Latest Phytoplankton Stories
The seas around Antarctica can, at times, resemble a garden. Large-scale experiments where scientists spray iron into the waters, literally fertilizing phytoplankton, have created huge man-made algal blooms.
Sorting through the vast amounts of genetic data from the Black Sea sediment record, Woods Hole Oceanographic Institution (WHOI) marine paleoecologist Marco Coolen was astounded by the variety of past plankton species that left behind their genetic makeup.
The ability of sea spray to form clouds over the ocean is influenced by ocean biology which alters the chemical composition of the spray.
Researchers at the Plymouth University Marine Institute have developed a new smartphone app that they claim will allow regular folks to help scientists track the impact of climate change on phytoplankton.
Geoengineering is a controversial and illegal practice that attempts to mitigate the forces of climate change on a grand scale. Many see this attempt to alter global climate via artificial means as a ‘quick fix’ with potential long-term negative effects.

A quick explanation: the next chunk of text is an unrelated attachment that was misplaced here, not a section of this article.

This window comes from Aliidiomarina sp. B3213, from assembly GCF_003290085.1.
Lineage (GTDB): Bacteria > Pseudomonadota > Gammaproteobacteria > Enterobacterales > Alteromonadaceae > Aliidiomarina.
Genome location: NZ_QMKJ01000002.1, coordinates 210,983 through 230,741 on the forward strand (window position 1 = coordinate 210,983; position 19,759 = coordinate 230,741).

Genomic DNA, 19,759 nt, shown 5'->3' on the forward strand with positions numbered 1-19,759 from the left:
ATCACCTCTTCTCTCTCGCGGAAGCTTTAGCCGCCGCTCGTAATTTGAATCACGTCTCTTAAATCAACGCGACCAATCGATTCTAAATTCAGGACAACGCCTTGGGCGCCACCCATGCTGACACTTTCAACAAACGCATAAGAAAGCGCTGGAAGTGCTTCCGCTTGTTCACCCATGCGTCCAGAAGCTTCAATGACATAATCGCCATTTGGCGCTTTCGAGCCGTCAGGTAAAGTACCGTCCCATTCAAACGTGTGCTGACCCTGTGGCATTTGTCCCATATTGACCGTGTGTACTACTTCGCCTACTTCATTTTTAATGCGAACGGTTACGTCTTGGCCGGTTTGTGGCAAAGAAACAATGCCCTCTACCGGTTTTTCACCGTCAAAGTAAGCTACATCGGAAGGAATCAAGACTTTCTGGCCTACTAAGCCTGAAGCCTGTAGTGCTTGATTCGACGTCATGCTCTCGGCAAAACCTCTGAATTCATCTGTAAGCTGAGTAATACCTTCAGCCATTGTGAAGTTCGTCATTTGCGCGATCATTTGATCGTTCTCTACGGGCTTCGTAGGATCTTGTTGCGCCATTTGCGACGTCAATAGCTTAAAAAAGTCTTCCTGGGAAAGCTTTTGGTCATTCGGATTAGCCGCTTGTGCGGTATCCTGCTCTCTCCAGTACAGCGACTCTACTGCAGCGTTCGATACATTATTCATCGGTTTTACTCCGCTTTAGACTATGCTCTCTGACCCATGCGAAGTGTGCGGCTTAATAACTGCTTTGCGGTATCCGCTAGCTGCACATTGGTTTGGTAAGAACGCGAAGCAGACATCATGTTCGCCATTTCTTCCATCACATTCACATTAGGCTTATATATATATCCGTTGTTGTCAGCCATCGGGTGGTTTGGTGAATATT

Baby Boomer ReBoot, a nutritional supplement that offers a number of critical health benefits to older adults, is now available via Amazon.com, the world’s most popular ecommerce website.
An international team of biologists led by Indiana University's David M. Kehoe has identified both the enzyme and molecular mechanism critical for controlling a chameleon-like process that allows one of the world's most abundant ocean phytoplankton, once known as blue-green algae, to maximize light harvesting for photosynthesis.
An international team of researchers has uncovered the first evidence that marine creatures living in the Antarctic region are being affected by ocean acidification.
New research shows that ocean turbulence directly affects the ability of microscopic marine organisms to recycle organic material back into the food web.
Phytoplankton are important for the sustainability of the aquatic food web. However, future warming oceans could significantly alter the populations of these important organisms.
Image Caption: Chilean Sea Urchin, Loxechinus albus. Credit: Dentren/Wikipedia (CC BY-SA 3.0) The Chilean sea urchin (Loxechinus albus) is a species that can be found along the coastlines of Chile and Peru. It is typically found in shallow waters at or below the tide level, buried in sand or lying just on top of it. This species is often associated with Macrocystis pyrifera, a type of kelp. It is most often found in more open spaces. The Chilean sea urchin can reach an average width of...
- Growing in low tufty patches.